A clinical prediction rule for early discharge of patients with chest pain

Ann Emerg Med. 2006 Jan;47(1):1-10. doi: 10.1016/j.annemergmed.2005.08.007. Epub 2005 Oct 19.


Study objective: Current risk stratification tools do not identify very-low-risk patients who can be safely discharged without prolonged emergency department (ED) observation, expensive rule-out protocols, or provocative testing. We seek to develop a clinical prediction rule applicable within 2 hours of ED arrival that would miss fewer than 2% of acute coronary syndrome patients and allow discharge within 2 to 3 hours for at least 30% of patients without acute coronary syndrome.

Methods: This prospective, cohort study enrolled consenting eligible subjects at least 25 years old at a single site. At 30 days, investigators assigned a diagnosis of acute coronary syndrome or no acute coronary syndrome according to predefined explicit definitions. A recursive partitioning model included risk factors, pain characteristics, physical and ECG findings, and cardiac marker results.

Results: Of 769 patients studied, 77 (10.0%) had acute myocardial infarction and 88 (11.4%) definite unstable angina. We derived a clinical prediction rule that was 98.8% sensitive and 32.5% specific. Patients have very low risk of acute coronary syndrome if they have a normal initial ECG, no previous ischemic chest pain, and age younger than 40 years. In addition, patients at least 40 years old and with a normal ECG result, no previous ischemic chest pain, and low-risk pain characteristics have very low risk if they have an initial creatine kinase-MB (CK-MB) less than 3.0 microg/L or an initial CK-MB greater than or equal to 3.0 microg/L but no ECG or serum-marker increase at 2 hours.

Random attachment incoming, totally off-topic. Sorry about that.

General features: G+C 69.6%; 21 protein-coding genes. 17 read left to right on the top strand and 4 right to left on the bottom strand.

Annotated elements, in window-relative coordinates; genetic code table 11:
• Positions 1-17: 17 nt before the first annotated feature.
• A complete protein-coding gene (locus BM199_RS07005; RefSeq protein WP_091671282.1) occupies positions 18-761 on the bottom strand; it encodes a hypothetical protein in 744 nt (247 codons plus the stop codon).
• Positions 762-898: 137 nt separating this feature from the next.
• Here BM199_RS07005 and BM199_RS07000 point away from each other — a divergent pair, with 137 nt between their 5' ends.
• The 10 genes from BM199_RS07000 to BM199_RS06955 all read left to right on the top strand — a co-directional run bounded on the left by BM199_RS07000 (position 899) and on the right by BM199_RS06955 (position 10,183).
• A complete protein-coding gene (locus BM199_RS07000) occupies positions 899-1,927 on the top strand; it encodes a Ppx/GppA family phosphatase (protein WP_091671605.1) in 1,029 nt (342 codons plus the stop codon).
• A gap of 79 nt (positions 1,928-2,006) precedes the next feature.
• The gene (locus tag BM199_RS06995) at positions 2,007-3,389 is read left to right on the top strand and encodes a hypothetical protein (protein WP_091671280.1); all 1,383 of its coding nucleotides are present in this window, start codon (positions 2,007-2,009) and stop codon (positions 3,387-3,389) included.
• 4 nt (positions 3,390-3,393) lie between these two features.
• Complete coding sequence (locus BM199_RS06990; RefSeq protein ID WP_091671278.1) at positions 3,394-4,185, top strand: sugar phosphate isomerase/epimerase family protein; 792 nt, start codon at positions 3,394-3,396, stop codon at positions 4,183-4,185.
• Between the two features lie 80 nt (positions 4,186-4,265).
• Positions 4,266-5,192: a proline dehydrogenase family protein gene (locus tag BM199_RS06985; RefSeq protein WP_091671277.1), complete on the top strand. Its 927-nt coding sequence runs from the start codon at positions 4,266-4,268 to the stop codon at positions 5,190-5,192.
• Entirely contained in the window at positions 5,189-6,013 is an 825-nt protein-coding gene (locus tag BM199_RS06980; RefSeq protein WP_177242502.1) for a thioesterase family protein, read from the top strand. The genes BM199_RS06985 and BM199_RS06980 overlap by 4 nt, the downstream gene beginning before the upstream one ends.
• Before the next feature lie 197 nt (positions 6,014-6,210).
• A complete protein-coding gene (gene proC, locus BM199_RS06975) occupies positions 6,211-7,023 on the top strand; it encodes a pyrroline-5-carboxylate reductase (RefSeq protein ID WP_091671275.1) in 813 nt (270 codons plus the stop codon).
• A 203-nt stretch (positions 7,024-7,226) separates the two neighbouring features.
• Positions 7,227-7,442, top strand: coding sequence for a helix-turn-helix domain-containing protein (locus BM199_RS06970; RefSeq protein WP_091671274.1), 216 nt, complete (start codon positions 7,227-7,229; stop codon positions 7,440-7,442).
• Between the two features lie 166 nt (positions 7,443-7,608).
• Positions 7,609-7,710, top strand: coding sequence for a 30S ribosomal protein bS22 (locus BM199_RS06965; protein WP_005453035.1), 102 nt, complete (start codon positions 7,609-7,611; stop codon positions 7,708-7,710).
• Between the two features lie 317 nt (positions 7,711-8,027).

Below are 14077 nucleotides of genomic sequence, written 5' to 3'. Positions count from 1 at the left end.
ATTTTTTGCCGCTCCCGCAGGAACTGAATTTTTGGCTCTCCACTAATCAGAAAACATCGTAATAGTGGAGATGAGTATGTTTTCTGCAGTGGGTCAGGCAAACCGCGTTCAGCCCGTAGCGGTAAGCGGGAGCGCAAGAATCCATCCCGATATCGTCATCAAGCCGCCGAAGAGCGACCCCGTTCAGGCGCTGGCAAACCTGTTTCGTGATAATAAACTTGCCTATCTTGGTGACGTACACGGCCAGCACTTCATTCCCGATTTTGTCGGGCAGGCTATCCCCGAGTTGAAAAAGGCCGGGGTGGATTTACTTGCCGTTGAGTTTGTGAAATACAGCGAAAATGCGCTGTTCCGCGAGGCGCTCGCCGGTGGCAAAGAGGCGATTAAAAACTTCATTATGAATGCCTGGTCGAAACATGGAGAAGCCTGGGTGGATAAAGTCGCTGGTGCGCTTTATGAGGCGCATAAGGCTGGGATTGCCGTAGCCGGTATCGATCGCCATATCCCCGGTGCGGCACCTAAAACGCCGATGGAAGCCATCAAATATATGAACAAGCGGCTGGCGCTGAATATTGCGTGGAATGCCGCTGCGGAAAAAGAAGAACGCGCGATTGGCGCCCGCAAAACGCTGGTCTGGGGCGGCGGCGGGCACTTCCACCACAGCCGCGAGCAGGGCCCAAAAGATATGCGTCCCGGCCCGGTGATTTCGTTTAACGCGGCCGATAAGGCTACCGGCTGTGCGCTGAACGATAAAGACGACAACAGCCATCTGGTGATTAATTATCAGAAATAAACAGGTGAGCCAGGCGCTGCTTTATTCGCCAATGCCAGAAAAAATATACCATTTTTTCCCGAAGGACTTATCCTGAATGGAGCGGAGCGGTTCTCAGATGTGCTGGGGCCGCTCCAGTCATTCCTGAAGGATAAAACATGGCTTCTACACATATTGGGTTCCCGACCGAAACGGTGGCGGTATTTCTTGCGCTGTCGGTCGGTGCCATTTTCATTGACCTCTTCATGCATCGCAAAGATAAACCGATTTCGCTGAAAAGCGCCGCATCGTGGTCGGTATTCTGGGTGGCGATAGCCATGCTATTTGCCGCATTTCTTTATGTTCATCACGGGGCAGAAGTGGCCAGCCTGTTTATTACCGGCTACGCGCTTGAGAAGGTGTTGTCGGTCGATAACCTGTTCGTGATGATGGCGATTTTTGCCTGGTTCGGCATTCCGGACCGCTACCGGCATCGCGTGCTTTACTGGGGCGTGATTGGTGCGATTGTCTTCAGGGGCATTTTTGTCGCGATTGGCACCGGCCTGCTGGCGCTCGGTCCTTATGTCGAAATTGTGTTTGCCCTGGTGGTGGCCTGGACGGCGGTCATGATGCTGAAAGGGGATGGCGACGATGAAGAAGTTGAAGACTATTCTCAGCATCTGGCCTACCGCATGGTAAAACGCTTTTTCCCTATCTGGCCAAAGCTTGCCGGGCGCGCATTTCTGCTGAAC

Conclusion: The Vancouver Chest Pain Rule for early discharge defines a group of patients who can be safely discharged after a brief evaluation in the ED. Prospective validation is needed.

Publication types

  • Clinical Trial
  • Research Support, Non-U.S. Gov't

MeSH terms

  • Adult
  • Aged
  • Aged, 80 and over
  • Algorithms
  • Angina, Unstable / diagnosis
  • Chest Pain / diagnosis*
  • Chest Pain / etiology
  • Cohort Studies
  • Decision Support Techniques*
  • Diagnosis, Differential
  • Emergency Medicine / methods*
  • Female
  • Humans
  • Male
  • Middle Aged
  • Myocardial Infarction / complications
  • Myocardial Infarction / diagnosis
  • Outcome and Process Assessment, Health Care
  • Patient Discharge*
  • Predictive Value of Tests
  • Prospective Studies
  • Risk Assessment / methods
  • Risk Factors